A “black hole” in careers and university advice has recently been found and complained about by a philanthropist who renamed a Cambridge college with a £30 million donation.
Five years ago, New Hall accepted a donation from Steve Edwards and his wife, Ros, who had studied there, thus renaming the school to Murray Edwards College, Cambridge. Mr. Edwards disclosed that he had met a lot of professionals who, at one time, were given bizarre advice and scant support for university application. He said that a career adviser at one Lincolshire school advised all the girls to work in a bank and all the boys to join the army.
Hence the website bestcourse4me.com was founded by this couple to provide free information to young people. This site allows these people to match university degrees and jobs with numerous data on A-level grades and subjects needed and its likely salary.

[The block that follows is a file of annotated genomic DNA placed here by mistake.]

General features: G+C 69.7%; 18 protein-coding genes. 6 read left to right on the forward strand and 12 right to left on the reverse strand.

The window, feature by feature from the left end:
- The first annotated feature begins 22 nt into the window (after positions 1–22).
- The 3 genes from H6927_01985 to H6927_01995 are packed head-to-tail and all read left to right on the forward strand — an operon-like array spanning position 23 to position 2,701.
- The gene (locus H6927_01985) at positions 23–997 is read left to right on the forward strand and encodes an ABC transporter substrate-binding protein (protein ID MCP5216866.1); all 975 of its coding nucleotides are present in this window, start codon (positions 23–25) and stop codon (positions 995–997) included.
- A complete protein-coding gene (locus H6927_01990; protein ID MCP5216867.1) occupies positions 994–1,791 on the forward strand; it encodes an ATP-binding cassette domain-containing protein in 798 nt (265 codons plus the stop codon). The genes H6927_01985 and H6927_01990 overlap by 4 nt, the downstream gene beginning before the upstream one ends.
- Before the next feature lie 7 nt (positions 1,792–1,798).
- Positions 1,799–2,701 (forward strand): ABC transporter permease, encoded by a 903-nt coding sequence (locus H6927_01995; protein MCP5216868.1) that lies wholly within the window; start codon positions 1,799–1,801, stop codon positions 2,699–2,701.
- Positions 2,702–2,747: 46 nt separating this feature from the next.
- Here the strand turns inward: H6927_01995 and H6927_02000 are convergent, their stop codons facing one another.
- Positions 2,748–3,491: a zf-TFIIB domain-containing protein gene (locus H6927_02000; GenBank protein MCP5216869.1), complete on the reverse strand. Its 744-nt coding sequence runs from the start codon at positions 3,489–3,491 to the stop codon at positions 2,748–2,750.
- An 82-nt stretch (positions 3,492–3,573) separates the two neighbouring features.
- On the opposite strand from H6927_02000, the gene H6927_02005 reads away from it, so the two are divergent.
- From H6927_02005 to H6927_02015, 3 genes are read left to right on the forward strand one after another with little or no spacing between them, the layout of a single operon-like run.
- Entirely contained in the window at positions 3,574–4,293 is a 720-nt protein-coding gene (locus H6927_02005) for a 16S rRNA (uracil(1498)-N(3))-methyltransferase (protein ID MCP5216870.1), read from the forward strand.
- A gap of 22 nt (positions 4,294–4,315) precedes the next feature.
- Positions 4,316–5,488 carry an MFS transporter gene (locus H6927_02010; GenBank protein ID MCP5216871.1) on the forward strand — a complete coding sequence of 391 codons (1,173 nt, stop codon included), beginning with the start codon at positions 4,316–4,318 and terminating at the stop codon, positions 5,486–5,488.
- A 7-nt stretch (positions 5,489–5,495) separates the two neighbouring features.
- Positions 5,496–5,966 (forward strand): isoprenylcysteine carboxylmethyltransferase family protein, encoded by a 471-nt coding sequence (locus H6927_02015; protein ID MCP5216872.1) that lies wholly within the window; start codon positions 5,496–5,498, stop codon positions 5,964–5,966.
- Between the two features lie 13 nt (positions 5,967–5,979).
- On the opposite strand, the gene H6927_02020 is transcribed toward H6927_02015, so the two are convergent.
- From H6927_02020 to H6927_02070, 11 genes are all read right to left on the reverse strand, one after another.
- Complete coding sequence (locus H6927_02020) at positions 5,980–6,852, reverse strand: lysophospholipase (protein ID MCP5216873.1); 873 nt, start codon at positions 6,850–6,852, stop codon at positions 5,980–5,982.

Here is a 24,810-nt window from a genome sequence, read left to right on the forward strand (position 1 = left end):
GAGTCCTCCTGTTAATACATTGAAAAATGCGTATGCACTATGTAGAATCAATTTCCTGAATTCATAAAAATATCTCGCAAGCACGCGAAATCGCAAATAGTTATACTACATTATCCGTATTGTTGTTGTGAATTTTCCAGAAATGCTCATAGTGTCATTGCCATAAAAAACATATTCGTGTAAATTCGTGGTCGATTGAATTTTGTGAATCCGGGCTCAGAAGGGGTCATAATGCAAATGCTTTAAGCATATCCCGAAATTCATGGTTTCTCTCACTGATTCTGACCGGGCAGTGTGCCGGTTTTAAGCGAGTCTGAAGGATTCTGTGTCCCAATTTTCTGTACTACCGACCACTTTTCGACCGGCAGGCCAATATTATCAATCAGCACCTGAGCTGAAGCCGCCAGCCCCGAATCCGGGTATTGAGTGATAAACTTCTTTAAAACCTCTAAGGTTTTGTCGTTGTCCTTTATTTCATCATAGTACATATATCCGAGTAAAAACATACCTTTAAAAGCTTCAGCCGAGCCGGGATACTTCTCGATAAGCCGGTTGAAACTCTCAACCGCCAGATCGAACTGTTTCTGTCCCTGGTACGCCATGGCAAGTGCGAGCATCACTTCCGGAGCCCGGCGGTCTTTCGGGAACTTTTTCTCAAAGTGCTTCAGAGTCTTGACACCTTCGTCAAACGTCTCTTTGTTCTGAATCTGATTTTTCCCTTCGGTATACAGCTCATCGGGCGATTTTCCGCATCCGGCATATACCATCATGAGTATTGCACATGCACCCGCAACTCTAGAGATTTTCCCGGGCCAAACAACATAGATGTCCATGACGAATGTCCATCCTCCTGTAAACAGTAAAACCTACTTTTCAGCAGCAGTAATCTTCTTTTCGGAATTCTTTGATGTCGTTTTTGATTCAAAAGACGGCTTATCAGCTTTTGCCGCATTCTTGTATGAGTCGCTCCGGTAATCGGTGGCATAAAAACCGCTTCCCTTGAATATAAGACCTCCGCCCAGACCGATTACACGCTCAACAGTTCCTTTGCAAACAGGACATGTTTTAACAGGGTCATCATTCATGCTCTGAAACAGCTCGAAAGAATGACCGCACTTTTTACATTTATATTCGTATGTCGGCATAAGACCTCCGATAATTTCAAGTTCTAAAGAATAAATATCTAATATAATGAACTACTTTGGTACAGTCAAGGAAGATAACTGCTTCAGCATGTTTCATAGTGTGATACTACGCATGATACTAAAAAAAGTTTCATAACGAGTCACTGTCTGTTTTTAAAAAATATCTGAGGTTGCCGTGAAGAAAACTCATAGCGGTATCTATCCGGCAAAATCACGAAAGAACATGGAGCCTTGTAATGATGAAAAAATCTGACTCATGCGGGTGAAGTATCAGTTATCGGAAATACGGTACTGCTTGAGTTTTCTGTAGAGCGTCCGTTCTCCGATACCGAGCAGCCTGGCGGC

It shows, for example, that degrees in the sciences, maths, economics, engineering and technology lead in general to higher income over a lifetime. But, Mr Edwards points out, if someone wants to be a dancer there is a dance degree at Bath Spa from which 40 per cent of graduates are working in dance-related jobs within six months.
Degrees in subjects such as forensic science and journalism have poorer progression rates to careers, it shows.
Mr Edwards said: “What we do fill is this black hole of reliable information.”
Research among the 120,000 annual users of the site suggests that only 25 per cent are really interested in a degree subject, between 10 and 15 per cent want a particular career but more than 50 per cent lack a clear sense of direction.
He and his wife have focused on philanthropy since he sold his IT company Geneva Technology for $700 million in 2001. Mr Edwards, who was appointed OBE in the Queen’s Birthday Honours list, studied physics at St Edmund Hall, Oxford. They both attended state schools, which Mr Edwards said motivated them to try to extend opportunities for young people from modest families to attend university.
His criticisms were echoed by John Cridland, director-general of the CBI, who told the Grammar School Heads Association conference yesterday that careers advice was “on life support” in many areas. He said teenagers should be given face-to-face careers advice by the National Careers Service.